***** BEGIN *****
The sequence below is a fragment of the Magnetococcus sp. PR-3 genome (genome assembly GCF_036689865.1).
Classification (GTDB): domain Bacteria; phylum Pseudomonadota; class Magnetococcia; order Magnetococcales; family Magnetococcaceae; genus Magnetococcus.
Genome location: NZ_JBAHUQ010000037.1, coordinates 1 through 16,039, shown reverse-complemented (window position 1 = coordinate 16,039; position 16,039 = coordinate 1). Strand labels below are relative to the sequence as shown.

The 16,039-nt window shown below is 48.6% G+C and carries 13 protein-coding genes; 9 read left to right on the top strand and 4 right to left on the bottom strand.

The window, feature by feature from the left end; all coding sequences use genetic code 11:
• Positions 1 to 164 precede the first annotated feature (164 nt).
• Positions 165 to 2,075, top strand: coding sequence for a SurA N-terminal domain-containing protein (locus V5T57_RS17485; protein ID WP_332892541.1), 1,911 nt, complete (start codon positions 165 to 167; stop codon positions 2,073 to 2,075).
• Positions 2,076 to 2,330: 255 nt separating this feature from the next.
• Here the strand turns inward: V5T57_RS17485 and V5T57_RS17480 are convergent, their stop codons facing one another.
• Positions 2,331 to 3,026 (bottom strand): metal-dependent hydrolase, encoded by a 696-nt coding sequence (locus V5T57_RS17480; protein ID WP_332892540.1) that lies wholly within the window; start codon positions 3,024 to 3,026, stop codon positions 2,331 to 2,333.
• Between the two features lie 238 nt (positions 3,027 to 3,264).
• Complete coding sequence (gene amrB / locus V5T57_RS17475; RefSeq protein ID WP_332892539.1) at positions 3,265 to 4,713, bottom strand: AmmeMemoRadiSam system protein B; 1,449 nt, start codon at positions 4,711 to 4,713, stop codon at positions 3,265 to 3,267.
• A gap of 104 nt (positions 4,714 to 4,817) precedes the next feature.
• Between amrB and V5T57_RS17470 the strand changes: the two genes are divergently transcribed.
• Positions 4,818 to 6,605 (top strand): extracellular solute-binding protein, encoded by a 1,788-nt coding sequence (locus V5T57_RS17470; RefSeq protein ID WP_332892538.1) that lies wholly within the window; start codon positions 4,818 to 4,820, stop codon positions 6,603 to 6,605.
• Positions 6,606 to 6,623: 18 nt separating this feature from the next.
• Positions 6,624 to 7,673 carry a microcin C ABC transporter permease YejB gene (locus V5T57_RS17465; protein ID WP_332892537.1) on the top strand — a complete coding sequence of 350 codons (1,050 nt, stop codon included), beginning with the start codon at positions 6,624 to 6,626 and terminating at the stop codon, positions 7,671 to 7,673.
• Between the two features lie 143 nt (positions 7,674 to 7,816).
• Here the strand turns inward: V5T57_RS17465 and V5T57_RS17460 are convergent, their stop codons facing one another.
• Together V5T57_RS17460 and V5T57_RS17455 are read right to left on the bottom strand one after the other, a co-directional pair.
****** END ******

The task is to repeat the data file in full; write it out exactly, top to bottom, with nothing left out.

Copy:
The sequence below is a fragment of the Magnetococcus sp. PR-3 genome (genome assembly GCF_036689865.1).
Classification (GTDB): domain Bacteria; phylum Pseudomonadota; class Magnetococcia; order Magnetococcales; family Magnetococcaceae; genus Magnetococcus.
Genome location: NZ_JBAHUQ010000037.1, coordinates 1 through 16,039, shown reverse-complemented (window position 1 = coordinate 16,039; position 16,039 = coordinate 1). Strand labels below are relative to the sequence as shown.

The 16,039-nt window shown below is 48.6% G+C and carries 13 protein-coding genes; 9 read left to right on the top strand and 4 right to left on the bottom strand.

The window, feature by feature from the left end; all coding sequences use genetic code 11:
• Positions 1 to 164 precede the first annotated feature (164 nt).
• Positions 165 to 2,075, top strand: coding sequence for a SurA N-terminal domain-containing protein (locus V5T57_RS17485; protein ID WP_332892541.1), 1,911 nt, complete (start codon positions 165 to 167; stop codon positions 2,073 to 2,075).
• Positions 2,076 to 2,330: 255 nt separating this feature from the next.
• Here the strand turns inward: V5T57_RS17485 and V5T57_RS17480 are convergent, their stop codons facing one another.
• Positions 2,331 to 3,026 (bottom strand): metal-dependent hydrolase, encoded by a 696-nt coding sequence (locus V5T57_RS17480; protein ID WP_332892540.1) that lies wholly within the window; start codon positions 3,024 to 3,026, stop codon positions 2,331 to 2,333.
• Between the two features lie 238 nt (positions 3,027 to 3,264).
• Complete coding sequence (gene amrB / locus V5T57_RS17475; RefSeq protein ID WP_332892539.1) at positions 3,265 to 4,713, bottom strand: AmmeMemoRadiSam system protein B; 1,449 nt, start codon at positions 4,711 to 4,713, stop codon at positions 3,265 to 3,267.
• A gap of 104 nt (positions 4,714 to 4,817) precedes the next feature.
• Between amrB and V5T57_RS17470 the strand changes: the two genes are divergently transcribed.
• Positions 4,818 to 6,605 (top strand): extracellular solute-binding protein, encoded by a 1,788-nt coding sequence (locus V5T57_RS17470; RefSeq protein ID WP_332892538.1) that lies wholly within the window; start codon positions 4,818 to 4,820, stop codon positions 6,603 to 6,605.
• Positions 6,606 to 6,623: 18 nt separating this feature from the next.
• Positions 6,624 to 7,673 carry a microcin C ABC transporter permease YejB gene (locus V5T57_RS17465; protein ID WP_332892537.1) on the top strand — a complete coding sequence of 350 codons (1,050 nt, stop codon included), beginning with the start codon at positions 6,624 to 6,626 and terminating at the stop codon, positions 7,671 to 7,673.
• Between the two features lie 143 nt (positions 7,674 to 7,816).
• Here the strand turns inward: V5T57_RS17465 and V5T57_RS17460 are convergent, their stop codons facing one another.
• Together V5T57_RS17460 and V5T57_RS17455 are read right to left on the bottom strand one after the other, a co-directional pair.